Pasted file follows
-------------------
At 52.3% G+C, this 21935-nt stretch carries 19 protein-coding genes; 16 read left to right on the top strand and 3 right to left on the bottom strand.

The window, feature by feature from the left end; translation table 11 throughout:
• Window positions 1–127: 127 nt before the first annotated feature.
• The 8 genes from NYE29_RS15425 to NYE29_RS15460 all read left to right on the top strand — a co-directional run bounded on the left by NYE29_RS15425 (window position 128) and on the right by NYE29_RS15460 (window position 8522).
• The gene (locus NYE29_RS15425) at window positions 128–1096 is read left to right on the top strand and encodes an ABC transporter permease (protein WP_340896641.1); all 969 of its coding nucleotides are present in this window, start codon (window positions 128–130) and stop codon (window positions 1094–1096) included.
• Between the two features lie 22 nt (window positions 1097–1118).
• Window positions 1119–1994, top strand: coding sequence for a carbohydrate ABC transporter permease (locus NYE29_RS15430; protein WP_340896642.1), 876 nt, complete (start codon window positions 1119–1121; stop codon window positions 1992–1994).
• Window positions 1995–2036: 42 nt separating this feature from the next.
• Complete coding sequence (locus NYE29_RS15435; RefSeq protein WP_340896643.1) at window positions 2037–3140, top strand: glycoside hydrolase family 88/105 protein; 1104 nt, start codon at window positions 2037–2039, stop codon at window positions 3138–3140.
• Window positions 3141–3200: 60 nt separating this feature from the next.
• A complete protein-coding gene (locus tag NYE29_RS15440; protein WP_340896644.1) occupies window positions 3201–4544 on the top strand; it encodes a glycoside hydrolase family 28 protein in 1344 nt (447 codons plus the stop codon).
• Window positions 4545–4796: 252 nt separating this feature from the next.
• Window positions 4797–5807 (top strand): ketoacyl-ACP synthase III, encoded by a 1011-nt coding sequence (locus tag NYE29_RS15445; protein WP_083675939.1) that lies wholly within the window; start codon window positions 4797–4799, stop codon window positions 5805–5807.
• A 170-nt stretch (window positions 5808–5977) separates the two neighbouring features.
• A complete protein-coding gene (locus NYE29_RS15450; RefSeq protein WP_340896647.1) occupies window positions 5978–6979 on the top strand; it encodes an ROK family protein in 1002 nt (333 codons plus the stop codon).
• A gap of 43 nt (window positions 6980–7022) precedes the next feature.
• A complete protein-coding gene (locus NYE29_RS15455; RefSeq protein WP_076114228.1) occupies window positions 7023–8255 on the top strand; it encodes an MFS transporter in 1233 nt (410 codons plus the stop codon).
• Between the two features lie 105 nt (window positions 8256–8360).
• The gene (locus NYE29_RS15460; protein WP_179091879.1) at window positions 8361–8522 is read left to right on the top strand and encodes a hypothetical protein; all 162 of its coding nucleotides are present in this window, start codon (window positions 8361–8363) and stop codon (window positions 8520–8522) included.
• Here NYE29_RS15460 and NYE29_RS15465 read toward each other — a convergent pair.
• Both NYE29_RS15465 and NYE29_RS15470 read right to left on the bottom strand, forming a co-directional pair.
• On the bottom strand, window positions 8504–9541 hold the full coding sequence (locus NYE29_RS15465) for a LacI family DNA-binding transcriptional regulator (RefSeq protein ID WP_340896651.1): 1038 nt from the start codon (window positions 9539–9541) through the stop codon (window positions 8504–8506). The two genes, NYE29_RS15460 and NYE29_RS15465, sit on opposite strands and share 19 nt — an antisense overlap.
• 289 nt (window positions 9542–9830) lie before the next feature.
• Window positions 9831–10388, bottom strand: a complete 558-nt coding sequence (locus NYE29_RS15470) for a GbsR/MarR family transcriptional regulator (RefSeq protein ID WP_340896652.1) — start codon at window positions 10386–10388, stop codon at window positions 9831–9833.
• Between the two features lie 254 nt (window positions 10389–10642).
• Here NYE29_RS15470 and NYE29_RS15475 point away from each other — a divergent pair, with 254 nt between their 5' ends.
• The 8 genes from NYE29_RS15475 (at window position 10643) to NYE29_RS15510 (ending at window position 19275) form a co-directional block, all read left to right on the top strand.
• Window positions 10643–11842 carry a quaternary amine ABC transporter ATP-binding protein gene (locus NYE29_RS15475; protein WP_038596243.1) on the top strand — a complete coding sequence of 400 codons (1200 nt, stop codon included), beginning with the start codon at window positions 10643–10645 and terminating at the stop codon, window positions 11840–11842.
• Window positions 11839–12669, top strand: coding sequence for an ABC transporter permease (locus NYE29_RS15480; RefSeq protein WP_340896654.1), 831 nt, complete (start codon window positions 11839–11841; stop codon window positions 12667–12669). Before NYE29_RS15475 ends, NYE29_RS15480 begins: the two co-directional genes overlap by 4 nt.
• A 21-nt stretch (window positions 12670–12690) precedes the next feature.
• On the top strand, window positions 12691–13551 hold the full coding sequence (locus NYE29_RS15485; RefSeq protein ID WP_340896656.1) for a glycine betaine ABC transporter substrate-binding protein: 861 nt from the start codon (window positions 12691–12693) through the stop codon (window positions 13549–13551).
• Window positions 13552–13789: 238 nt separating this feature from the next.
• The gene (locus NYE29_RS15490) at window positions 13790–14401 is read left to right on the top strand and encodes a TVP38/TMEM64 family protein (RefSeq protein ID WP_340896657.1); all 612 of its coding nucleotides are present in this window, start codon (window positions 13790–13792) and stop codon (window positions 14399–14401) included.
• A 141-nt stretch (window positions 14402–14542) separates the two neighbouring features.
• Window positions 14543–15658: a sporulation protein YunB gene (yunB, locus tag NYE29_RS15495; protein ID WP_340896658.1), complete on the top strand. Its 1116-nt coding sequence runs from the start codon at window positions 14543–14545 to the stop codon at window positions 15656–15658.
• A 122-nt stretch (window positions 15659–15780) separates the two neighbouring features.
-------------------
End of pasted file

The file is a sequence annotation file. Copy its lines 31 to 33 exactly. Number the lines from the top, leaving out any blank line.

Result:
• On the top strand, window positions 12691–13551 hold the full coding sequence (locus NYE29_RS15485; RefSeq protein ID WP_340896656.1) for a glycine betaine ABC transporter substrate-binding protein: 861 nt from the start codon (window positions 12691–12693) through the stop codon (window positions 13549–13551).
• Window positions 13552–13789: 238 nt separating this feature from the next.
• The gene (locus NYE29_RS15490) at window positions 13790–14401 is read left to right on the top strand and encodes a TVP38/TMEM64 family protein (RefSeq protein ID WP_340896657.1); all 612 of its coding nucleotides are present in this window, start codon (window positions 13790–13792) and stop codon (window positions 14399–14401) included.